Iowa State University Extension and Outreach

East-Central and Southeast Iowa Crop Information


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August 10, 2008

August 10, 2008

Iowa State University Extension Information for Southeast Iowa
By Jim Fawcett, ISU Extension Field Agronomist
4265 Oak Crest Hill Rd. SE
Iowa City, IA 52246


Soybean Aphid Update - Many Fields Over Economic Threshold


Many fields are over the economic threshold of 250 aphids per plant (&  80% of plants infested) and spraying has been going strong for over a week north of I-80.  Some fields have now also reached the threshold in the south. It is obvious that this will be a worse year for aphids than what we experienced two years ago. Some have seen aphid numbers decline recently in fields that haven't reached the threshold, so fields need to be scouted to determine whether an insecticide treatment is justified. The hot weather may be doing some good. Some studies have shown that soybean aphid's rate of reproduction slows with temperatures above 86F and stops at 95F.  Heavy rains may reduce aphid numbers somewhat, but it is not likely that rains will solve the problem. Many are using a combination of about a 1/3 rate of Lorsban plus 2/3-3/4 rate of a synthetic pyrethroid. The Lorsban gives a quick kill and can help to prevent spider mite outbreaks and the pyrethroid gives longer residual. August is a critical month for soybeans so its important to protect those good potential yields out there, especially with the price of beans today. Brian Lang found substantial yield increases by spraying soybeans that were over the aphid threshold in 2005 even though the soybeans didn't show stress and were growing under good conditions. The average yield increase on 8 soybean varieties at the NE Iowa Research farm in 2005 was about 9 bu/A with an economic return of about $31/A. Many are seeing the small white aphids again this August. These are soybean aphids and are also causing damage, so should not be ignored, although they likely do not cause as much damage as the more healthy greenish aphids. Don't confuse the shed white skins with the living aphids. Aphid numbers usually drop dramatically at the end of August when winged aphids return to buckthorn to lay their eggs, but we have at least another 2 weeks that fields need to be scouted for this pest.


It is best to count all aphids on a few plants to get a feel for what 100 and 250 look like and then estimate from that point on. Another method of scouting developed at the University of Minnesota that can help to speed up the process can be found at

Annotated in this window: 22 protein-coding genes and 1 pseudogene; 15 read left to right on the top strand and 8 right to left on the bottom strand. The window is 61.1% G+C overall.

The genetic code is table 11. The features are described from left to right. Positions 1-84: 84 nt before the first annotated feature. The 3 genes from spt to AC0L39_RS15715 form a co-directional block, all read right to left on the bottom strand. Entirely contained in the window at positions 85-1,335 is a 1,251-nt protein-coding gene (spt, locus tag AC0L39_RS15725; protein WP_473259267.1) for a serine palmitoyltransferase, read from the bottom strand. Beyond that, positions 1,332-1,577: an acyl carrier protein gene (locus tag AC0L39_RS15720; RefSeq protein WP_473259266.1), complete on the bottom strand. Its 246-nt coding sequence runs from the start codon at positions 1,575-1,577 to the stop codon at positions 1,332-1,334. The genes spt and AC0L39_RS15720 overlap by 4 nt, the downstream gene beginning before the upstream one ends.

Some insecticide trial results on aphids can be found at See the latest Iowa aphid information at


Asian Soybean Rust


X.B. Yang now predicts that there is a greater than 50% chance that Iowa will see its first Asian soybean rust this year, but the good news is that if it arrives it will be late enough in the season that the impact will be minimal. Visit the USDA Soybean Rust website for more updates.


Other Soybean Diseases


The high humidity has been good for white mold development and problems are now showing up in some fields. Sudden death is also apparent in some fields.


White Mold, Managing Rotation Resistant Rootworms & Fungicides on Corn Discussed at Pest Management Tour on August 27 - 6:00 p.m.

Benton County

Corn and soybean disease management and managing rotation resistant rootworms will be featured at the Dean Folkman farm just east of Newhall (just west of Linn Coop). X.B. Yang will discuss the results of a white mold fungicide trial on the farm and give a soybean rust update. Early observations about fungicides sprayed on corn this year will be discussed as well. Patti Prasifka, ISU Entomologist, will discuss the results of the rotation resistant rootworm monitoring that has been done in the area this year as well as management options for the problem. BASF and Linn Coop. will be providing a free meal and 6:00 p.m. followed by the tour.


Fall Field Day SE Iowa Research Farm  - Crawfordsville

September 6 - 1:30 p.m.

Topics will include grain storage issues, grain marketing, low linolenic soybeans and other alternative crop opportunities, and managing extended diapause northern corn rootworms.


If you have any questions, please feel free to contact the Iowa State University Extension Office.

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Last Update: August 10, 2007
Contact: Jim Fawcett

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